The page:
by Barbara Shafferman
"I am delighted that The President's Astrologer was selected for discussion
by SeniorNet Books and Literature. This is my first novel, written at an
age when most people are planning their retirement. For me, however, The
President's Astrologer is both the beginning of a new career and the
culmination of a dream. Life's detours had set other priorities for me, but
now I can devote my full attention to writing.
Drawing on my twenty seven years as an astrologer, I felt this would make an interesting and unusual background for a political thriller. For plot reasons it was necessary to set my story in the near future, so I chose the year 2006 for the events that take place in The President's Astrologer. My primary goal was to create an exciting, suspenseful novel about an astrologer who becomes enmeshed in a web of danger when she stumbles onto a plot to overthrow the President of the United States. But I had a second goal as well: to introduce the reader to the way real astrology works, which is far beyond the popular awareness of Sun Signs. The reviews of The President's Astrologer make me feel I have succeeded in accomplishing both goals.
Astrology is a controversial subject, as some of your early messages indicate. Interestingly, two of the four people posting identify themselves as Virgos, and both I and my astrologer-heroine are Virgos as well. I wonder if there's some sort of connection here. At any rate, I hope we have a wide variety of Sun Signs posting, and I look forward to a lively, thought-provoking discussion."
While this New Age thriller might be reminiscent of the real-life astrologer associated with President and Mrs. Ronald Reagan, the story is carefully and creatively set in the year 2006 and focuses on the impact an astrologer could have on an American president and the affairs of state. The President's Astrologer was selected as one of the three finalists for the PMA Benjamin Franklin Award for fiction/drama.
The President's Astrologer was selected as one of the three finalists for the PMA Benjamin Franklin Award for fiction/drama.
For Brief Reviews by Readers: Five Star Reviews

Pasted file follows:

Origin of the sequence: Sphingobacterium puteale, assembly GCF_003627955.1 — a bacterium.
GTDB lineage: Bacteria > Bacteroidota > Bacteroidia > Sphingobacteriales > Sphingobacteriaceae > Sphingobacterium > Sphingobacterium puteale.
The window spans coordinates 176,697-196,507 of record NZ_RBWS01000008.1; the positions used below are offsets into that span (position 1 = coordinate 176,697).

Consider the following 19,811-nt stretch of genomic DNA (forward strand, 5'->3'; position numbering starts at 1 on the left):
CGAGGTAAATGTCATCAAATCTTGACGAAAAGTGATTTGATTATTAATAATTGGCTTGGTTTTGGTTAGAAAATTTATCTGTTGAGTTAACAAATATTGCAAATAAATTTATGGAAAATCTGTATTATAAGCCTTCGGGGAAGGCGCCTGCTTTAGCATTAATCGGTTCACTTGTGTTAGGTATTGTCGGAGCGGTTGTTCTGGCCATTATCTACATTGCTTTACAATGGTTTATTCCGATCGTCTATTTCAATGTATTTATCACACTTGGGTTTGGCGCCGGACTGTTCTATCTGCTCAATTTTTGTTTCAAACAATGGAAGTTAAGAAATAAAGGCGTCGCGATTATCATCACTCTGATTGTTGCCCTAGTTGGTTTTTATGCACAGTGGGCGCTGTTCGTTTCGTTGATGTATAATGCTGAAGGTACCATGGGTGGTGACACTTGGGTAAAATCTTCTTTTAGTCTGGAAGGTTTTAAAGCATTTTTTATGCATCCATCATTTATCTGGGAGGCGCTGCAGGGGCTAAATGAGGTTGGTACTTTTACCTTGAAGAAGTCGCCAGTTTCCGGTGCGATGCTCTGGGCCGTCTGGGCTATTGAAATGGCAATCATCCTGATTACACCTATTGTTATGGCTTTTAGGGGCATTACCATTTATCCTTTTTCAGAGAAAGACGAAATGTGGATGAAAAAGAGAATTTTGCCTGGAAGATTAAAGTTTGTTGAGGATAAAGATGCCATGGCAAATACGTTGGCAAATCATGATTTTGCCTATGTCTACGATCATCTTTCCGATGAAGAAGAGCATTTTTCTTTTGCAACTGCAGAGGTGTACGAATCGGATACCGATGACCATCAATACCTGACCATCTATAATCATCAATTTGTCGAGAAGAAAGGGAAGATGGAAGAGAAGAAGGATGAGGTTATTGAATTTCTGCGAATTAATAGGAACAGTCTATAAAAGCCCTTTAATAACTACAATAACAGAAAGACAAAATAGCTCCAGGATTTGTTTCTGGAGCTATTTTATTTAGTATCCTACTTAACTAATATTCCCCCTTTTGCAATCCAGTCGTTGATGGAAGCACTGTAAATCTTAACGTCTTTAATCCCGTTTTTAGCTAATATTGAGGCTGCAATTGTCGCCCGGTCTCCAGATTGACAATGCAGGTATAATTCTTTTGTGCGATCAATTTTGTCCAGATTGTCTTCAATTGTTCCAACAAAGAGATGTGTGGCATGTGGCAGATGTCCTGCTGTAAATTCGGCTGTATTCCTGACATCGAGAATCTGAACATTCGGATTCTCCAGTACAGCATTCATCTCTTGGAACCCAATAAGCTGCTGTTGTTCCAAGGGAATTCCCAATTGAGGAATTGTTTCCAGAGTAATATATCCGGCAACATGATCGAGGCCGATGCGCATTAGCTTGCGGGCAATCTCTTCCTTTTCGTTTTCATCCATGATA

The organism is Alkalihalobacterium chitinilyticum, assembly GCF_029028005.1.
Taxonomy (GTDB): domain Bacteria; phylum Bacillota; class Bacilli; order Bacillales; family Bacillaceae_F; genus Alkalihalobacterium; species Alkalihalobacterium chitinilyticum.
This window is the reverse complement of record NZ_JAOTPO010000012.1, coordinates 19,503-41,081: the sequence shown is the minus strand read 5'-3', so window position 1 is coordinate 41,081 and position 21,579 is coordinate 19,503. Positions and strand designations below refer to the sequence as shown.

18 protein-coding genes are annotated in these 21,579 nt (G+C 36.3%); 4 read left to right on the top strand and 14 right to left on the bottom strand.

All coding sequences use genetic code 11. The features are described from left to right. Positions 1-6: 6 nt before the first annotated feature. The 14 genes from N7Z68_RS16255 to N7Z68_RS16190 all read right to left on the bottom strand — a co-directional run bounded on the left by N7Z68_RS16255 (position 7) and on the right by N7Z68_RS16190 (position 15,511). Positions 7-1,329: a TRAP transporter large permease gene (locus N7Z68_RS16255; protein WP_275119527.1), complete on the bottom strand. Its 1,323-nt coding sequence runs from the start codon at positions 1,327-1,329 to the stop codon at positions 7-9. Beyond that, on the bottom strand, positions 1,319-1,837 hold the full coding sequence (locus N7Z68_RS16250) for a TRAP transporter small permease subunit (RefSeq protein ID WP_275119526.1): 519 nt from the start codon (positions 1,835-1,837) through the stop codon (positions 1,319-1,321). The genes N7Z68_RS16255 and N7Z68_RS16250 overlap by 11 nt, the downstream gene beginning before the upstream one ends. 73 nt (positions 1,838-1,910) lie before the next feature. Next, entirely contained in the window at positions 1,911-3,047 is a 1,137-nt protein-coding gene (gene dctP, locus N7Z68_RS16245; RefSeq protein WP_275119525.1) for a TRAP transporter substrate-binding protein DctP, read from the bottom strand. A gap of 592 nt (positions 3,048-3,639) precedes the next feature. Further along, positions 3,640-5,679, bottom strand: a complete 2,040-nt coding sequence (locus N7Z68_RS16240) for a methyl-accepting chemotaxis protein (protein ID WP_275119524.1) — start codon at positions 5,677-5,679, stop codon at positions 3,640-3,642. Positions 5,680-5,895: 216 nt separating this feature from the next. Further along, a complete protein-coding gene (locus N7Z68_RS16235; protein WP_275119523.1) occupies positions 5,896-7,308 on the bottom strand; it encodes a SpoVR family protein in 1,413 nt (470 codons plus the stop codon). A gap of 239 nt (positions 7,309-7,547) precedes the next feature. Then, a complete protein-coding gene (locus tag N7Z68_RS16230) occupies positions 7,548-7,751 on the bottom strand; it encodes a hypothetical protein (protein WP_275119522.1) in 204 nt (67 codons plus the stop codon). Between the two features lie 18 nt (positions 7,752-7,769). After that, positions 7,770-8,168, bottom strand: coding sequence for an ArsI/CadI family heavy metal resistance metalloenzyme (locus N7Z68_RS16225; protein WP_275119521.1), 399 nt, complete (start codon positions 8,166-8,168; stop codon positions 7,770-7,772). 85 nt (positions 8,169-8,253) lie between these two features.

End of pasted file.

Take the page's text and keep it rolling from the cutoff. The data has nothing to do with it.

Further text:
Recently, an astronomer at the Lick Observatory in California found in the institution's library a horoscope cast by the 17th-century astronomer Johannes Kepler for an Austrian nobleman, Hans Hannibal Huetter von Huetterhofen. The document had been purchased in Russia in 1886 by the first director of the Lick Observatory and had lain forgotten for a century. Present-day astrologers always drag out poor Kepler in support of their bogus craft. See, they say, even such an eminent scientist as Kepler was a believer. Kepler practiced astrology only as a matter of financial necessity. His heart certainly wasn't in it. He wrote: ''A mind accustomed to mathematical deduction, when confronted with the faulty foundations [of astrology], resists a long, long time, like an obstinate mule, until compelled by beating and curses to put its foot into that dirty puddle.'' Kepler's distrust of the ''dirty puddle'' hasn't rubbed off on Americans. Polls show that half of Americans are open to astrological influences in their lives. Most newspapers and magazines offer horoscopes. Even those people who say ''Oh, I just do it for fun'' will sometimes admit that ''Well, maybe there's something to it.'' ''After all,'' they say, ''science doesn't know everything. Maybe, just maybe, the positions of the planets and stars do affect out lives. Haven't people believed it for thousands of years? Didn't Kepler believe it? I may not be able to prove it is true, but neither can science prove it is wrong.'' And, of course, they are right. Science can't prove that astrology is wrong because the whole system is so slippery and vague that it's impossible to get a grip on it. That's what Kepler meant by ''dirty puddle.'' A typical horoscope is loose enough to let almost anyone see themselves in it. Whatever Kepler gave Hans Hannibal Huetter von Huetterhofen, we can be confident that his customer went away thinking he got his money's worth. It was the genius of the British philosopher Karl Popper to realize that nothing in science can ever be proved absolutely true. Just because something ''works,'' doesn't mean it's right. But what we can sometimes do with confidence is show that a scientific idea is wrong. As Popper said, good science is ''falsifiable.'' An idea that offers ample opportunities for falsification, yet resists refutation, is to be valued highly. An idea that can't be proved wrong is simply not science. When Kepler discovered what we now call Kepler's Laws of Planetary Motion, he found precise mathematical formulae that describe the motions of the planets and their moons to a high degree of precision. A single unambiguous exception to the laws would show that something is amiss. Four hundred years later we have not found an exception. But when Kepler cast horoscopes, it was a ''well, maybe'' sort of thing. Since the 1950s, many scientific studies have attempted to assess the accuracy of astrological predictions, usually by asking astrologers to match horoscopes to people in blind tests. The results have been overwhelmingly negative. In spite of hundreds of person-years of research, not one shred of reliable evidence has emerged to show that astrology is anything but bunk. Do astrologers therefore concede that their horoscopes are a swindle? Not on your life. The system is much too elastic for that. Psychologist Ivan Kelly of the University of Saskatchewan lists a number of ways astrologers get around the scientific critique of their craft: Ignore bad news. Kelly quotes several astrologers who take this tack, including John Anthony West in his ''The Case for Astrology'': ''Since the aim of this book is to present the positive evidence, intimate details of the bulk of the negative evidence do not concern us.'' This has been the dominant response of the astrological community. Knock science. Astrologer Robert Hand writes: ''I don't think that science is yet capable of dealing with the full complexity of the symbolic language as employed by astrologers.'' Move the goal posts. There are so many different ways of doing astrology that if a scientific study debunks one method, the astrologer simply invokes another. Invoke negatives. The phenomena of astrology are subtle and elusive and require more creative ways of investigating them than have yet been mustered, say astrologers. Kelly quotes a professional astrologer who admits the absence of scientific evidence for astrology - so far: ''I am personally still convinced that, given more sensitive and imaginative tests, confirmation of the reality of sun-sign typologies, and the signs generally, will be obtained.'' Blame faulty methods. Astrologer West, for example, says that scientific criticism of astrology is irrelevant because astrology is a ''system of magic,'' where magic is ''the attempt to master fundamental laws of resonance that have produced the cosmos.'' In other words, the practice of astrology is so slippery and ambiguous that it cannot be falsified. That is why it continues to flourish in spite of failing every scientific test. And that is why astrology is different than science. <PP> Chet Raymo is a professor of physics at Stonehill College and the author of several books on science.